A Doctor’s View of Refugees in the Region

Thanks to Lisa Arnold on Facebook for Sharing this letter in the Newburyport newspaper.

From the Newburyport Daily News on February 10, 2017
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To the editor:
I work as a physician for the U.S. Immigration Service, examining legal immigrants to this country who are applying for their green cards, according to Immigration Service guidelines. I have seen over 30,000 immigrants of all types in my career, but since 2013, I have restricted my work to refugees.
Working in Newburyport, I see the majority of refugees coming to northern Massachusetts and southern New Hampshire and Maine. Refugees must live here for one year before they can apply for green cards, which is when I see them.
In the past two years, the refugees I see are mostly from Iraq. Iraqi refugees are from two groups: 1. middle-class store owners (bakers, auto repair shops, grocery stores, etc.) who helped the U.S. Army during the war, mostly as translators, and come here directly from Iraq; 2. professionals and intellectuals (college professors, high school physics teachers, doctors, lawyers, computer programmers, accountants) who escaped the violence in Iraq during the war, and came here through Turkey or Jordan.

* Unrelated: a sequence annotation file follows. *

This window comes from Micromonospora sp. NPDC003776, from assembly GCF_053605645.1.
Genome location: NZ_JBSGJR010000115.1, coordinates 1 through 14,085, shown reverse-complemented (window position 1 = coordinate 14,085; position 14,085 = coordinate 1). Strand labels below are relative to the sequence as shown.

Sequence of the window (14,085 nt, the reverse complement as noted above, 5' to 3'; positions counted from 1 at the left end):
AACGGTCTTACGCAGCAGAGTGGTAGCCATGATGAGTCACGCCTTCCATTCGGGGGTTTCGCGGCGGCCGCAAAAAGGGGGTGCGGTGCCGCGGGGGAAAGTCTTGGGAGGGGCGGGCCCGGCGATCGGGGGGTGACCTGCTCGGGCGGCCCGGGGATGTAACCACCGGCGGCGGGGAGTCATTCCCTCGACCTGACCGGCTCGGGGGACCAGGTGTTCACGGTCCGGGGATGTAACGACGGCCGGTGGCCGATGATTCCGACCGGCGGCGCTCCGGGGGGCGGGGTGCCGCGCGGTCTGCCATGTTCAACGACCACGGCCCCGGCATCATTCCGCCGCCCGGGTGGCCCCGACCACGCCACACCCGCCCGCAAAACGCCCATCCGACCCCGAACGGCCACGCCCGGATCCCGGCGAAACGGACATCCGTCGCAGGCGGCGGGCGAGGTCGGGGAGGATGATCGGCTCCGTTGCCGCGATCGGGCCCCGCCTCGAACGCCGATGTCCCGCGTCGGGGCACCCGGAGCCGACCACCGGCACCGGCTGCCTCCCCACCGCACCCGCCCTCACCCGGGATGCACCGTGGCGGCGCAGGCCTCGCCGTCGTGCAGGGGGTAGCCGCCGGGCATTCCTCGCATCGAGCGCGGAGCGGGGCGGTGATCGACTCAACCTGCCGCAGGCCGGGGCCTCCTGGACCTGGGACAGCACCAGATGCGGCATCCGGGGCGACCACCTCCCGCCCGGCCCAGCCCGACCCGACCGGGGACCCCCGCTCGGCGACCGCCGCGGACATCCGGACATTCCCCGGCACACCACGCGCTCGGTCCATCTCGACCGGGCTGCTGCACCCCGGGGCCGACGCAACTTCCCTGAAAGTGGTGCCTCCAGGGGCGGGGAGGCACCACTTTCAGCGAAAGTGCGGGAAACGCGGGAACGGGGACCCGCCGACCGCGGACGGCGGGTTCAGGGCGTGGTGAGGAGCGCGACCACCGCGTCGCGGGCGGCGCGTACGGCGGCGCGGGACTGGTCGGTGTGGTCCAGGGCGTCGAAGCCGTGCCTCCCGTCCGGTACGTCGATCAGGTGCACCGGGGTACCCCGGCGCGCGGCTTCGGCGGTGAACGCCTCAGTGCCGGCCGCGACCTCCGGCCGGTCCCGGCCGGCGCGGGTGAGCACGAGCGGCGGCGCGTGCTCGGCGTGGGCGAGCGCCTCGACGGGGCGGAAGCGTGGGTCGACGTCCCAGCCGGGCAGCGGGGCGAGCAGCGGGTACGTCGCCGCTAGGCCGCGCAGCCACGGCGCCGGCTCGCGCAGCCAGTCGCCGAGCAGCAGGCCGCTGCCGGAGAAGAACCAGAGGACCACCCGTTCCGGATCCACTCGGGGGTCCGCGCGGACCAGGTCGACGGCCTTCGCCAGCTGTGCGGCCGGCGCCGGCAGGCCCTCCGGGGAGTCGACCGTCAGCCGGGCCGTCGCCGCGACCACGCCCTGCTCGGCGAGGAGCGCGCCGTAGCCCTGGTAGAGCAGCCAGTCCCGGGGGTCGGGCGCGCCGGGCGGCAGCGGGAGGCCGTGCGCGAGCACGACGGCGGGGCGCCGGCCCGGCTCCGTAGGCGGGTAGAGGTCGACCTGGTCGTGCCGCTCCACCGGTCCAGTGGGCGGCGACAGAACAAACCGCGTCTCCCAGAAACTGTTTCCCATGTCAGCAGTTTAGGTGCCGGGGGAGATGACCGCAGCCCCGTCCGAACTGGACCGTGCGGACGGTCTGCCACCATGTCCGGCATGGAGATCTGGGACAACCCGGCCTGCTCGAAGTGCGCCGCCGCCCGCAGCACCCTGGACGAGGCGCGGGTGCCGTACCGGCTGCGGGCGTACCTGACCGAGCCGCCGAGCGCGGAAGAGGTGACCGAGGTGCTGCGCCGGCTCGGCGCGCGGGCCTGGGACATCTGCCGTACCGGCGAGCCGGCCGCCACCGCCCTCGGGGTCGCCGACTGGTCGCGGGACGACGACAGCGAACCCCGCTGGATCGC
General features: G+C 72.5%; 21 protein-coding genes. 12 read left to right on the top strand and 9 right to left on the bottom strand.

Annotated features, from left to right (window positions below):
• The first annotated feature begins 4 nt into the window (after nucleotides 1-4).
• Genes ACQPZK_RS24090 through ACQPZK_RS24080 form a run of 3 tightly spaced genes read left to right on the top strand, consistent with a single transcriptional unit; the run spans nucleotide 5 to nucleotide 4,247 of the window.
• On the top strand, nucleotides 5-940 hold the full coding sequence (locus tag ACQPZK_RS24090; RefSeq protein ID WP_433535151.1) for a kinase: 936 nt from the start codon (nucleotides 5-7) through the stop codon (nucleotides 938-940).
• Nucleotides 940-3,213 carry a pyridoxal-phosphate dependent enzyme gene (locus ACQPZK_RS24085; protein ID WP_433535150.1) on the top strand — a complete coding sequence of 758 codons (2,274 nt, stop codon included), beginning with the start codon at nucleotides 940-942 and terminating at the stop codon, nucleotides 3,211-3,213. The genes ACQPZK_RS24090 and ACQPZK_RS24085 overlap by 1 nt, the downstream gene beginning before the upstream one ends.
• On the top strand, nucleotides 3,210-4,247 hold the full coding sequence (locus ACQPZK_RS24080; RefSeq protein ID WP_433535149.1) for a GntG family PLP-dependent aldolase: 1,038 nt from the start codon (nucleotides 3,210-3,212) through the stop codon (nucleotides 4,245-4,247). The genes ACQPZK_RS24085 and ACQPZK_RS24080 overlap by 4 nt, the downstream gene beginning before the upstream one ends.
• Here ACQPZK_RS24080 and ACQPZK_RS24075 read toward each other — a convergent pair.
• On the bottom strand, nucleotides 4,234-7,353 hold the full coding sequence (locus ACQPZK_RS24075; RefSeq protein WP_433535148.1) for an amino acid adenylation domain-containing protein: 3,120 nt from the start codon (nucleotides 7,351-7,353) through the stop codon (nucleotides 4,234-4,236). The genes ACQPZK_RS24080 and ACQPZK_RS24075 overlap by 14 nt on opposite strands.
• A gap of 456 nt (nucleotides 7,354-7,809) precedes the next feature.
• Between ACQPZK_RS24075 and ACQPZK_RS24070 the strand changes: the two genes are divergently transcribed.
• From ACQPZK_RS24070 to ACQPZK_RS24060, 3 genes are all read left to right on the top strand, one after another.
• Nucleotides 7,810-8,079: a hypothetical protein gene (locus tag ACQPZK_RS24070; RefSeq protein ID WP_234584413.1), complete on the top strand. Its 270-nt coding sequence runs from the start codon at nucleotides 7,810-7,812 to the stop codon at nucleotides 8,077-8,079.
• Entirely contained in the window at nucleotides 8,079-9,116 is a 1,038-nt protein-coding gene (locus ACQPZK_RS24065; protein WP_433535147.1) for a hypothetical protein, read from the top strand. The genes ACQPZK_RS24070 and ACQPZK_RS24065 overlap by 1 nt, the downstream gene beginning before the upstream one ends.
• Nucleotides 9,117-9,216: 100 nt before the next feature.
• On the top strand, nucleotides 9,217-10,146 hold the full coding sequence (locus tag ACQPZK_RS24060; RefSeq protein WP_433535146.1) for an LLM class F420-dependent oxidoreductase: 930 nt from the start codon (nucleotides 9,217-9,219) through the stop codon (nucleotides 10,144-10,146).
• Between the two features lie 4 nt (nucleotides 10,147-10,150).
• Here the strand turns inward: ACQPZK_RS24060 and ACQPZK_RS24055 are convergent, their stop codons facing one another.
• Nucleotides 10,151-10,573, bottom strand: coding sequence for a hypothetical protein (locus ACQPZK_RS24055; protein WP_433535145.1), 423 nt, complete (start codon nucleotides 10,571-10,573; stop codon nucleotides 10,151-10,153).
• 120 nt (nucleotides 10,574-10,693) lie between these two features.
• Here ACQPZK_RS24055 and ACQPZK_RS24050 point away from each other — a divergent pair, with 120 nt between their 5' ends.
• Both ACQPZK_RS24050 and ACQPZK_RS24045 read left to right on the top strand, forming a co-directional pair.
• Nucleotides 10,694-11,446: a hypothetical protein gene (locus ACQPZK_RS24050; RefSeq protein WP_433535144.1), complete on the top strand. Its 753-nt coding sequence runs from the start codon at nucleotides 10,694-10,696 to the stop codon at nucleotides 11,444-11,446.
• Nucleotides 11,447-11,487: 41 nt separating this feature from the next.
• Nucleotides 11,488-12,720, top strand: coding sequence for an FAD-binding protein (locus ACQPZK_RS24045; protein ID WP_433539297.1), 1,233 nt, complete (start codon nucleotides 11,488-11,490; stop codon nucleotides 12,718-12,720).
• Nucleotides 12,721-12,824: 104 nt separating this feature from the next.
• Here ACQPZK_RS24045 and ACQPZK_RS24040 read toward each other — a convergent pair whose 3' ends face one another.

Both groups come here only after many years of vetting by U.S. government agencies. Among the refugees are Christians and Kurds, but mostly Muslims. They almost all have families with young children. They speak English well, are well-educated and assimilate into U.S. society easily. The parents are all working at Walmart-type jobs. The children are doing well in school; their culture values education.
President Trump says he wants immigrants who love America, not those who hate us. These Iraqi refugees fit that bill beautifully. I always ask them how they like their new home, expecting them to say that Lowell, Concord, Manchester, Nashua, Portland, or Lewiston are too cold. Instead, they say how happy they are to be in those cities.
When I ask why they are happy, they routinely say, “because we finally feel safe.”
Michael Sandberg